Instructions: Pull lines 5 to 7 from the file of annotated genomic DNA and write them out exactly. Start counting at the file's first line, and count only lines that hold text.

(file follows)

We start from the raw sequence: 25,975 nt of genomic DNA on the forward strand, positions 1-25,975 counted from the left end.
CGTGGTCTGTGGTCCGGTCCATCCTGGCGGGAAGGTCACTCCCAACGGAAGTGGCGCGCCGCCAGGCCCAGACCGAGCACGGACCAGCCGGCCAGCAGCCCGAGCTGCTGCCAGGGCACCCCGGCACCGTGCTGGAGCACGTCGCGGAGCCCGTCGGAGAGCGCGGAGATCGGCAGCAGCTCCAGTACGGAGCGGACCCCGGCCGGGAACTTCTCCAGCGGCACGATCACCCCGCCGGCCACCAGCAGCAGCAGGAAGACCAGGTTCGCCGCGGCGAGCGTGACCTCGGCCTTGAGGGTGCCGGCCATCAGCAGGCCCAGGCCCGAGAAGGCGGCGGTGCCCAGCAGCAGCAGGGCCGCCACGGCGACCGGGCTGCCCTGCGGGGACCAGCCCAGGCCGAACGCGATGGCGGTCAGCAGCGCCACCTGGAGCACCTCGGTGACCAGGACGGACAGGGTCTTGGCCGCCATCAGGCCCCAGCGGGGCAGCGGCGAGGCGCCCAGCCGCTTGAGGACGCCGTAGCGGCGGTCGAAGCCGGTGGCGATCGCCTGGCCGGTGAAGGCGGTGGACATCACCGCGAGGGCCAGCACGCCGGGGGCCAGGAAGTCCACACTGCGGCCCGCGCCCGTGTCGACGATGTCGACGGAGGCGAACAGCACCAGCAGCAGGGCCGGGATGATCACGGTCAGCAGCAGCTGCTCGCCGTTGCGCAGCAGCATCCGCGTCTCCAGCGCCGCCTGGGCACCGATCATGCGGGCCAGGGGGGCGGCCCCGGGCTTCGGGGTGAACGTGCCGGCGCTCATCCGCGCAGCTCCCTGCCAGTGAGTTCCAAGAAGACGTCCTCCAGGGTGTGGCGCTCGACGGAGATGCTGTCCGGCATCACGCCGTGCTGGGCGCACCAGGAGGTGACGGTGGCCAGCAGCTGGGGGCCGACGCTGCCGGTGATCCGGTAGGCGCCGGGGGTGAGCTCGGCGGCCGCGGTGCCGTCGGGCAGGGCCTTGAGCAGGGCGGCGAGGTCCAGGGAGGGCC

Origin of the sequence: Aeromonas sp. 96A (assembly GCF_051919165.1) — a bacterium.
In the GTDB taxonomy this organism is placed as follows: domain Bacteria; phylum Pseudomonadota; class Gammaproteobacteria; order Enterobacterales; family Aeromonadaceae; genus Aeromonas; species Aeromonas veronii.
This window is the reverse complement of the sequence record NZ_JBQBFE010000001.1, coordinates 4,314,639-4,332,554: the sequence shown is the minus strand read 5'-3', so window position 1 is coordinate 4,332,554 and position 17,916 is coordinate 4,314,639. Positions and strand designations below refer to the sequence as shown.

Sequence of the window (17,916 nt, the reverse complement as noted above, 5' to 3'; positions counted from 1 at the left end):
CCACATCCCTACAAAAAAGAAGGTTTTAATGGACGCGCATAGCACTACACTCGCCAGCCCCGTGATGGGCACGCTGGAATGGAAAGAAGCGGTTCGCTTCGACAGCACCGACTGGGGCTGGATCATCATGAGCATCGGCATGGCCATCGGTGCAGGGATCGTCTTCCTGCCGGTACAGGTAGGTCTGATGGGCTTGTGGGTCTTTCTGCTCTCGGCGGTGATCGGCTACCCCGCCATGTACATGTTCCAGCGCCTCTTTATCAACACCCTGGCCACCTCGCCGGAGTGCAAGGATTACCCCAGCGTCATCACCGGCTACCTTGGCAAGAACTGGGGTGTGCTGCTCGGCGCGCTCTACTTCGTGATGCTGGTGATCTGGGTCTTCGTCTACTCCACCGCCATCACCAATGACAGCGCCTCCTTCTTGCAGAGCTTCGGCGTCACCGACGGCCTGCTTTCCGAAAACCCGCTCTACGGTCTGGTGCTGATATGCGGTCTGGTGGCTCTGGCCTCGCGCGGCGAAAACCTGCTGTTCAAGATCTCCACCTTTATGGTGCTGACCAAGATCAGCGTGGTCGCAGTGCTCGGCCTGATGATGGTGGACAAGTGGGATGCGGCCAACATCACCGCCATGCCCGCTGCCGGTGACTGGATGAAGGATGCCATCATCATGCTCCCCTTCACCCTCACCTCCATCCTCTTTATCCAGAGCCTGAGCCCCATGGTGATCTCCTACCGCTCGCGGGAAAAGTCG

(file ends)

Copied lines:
This window is the reverse complement of the sequence record NZ_JBQBFE010000001.1, coordinates 4,314,639-4,332,554: the sequence shown is the minus strand read 5'-3', so window position 1 is coordinate 4,332,554 and position 17,916 is coordinate 4,314,639. Positions and strand designations below refer to the sequence as shown.

Sequence of the window (17,916 nt, the reverse complement as noted above, 5' to 3'; positions counted from 1 at the left end):
CCACATCCCTACAAAAAAGAAGGTTTTAATGGACGCGCATAGCACTACACTCGCCAGCCCCGTGATGGGCACGCTGGAATGGAAAGAAGCGGTTCGCTTCGACAGCACCGACTGGGGCTGGATCATCATGAGCATCGGCATGGCCATCGGTGCAGGGATCGTCTTCCTGCCGGTACAGGTAGGTCTGATGGGCTTGTGGGTCTTTCTGCTCTCGGCGGTGATCGGCTACCCCGCCATGTACATGTTCCAGCGCCTCTTTATCAACACCCTGGCCACCTCGCCGGAGTGCAAGGATTACCCCAGCGTCATCACCGGCTACCTTGGCAAGAACTGGGGTGTGCTGCTCGGCGCGCTCTACTTCGTGATGCTGGTGATCTGGGTCTTCGTCTACTCCACCGCCATCACCAATGACAGCGCCTCCTTCTTGCAGAGCTTCGGCGTCACCGACGGCCTGCTTTCCGAAAACCCGCTCTACGGTCTGGTGCTGATATGCGGTCTGGTGGCTCTGGCCTCGCGCGGCGAAAACCTGCTGTTCAAGATCTCCACCTTTATGGTGCTGACCAAGATCAGCGTGGTCGCAGTGCTCGGCCTGATGATGGTGGACAAGTGGGATGCGGCCAACATCACCGCCATGCCCGCTGCCGGTGACTGGATGAAGGATGCCATCATCATGCTCCCCTTCACCCTCACCTCCATCCTCTTTATCCAGAGCCTGAGCCCCATGGTGATCTCCTACCGCTCGCGGGAAAAGTCG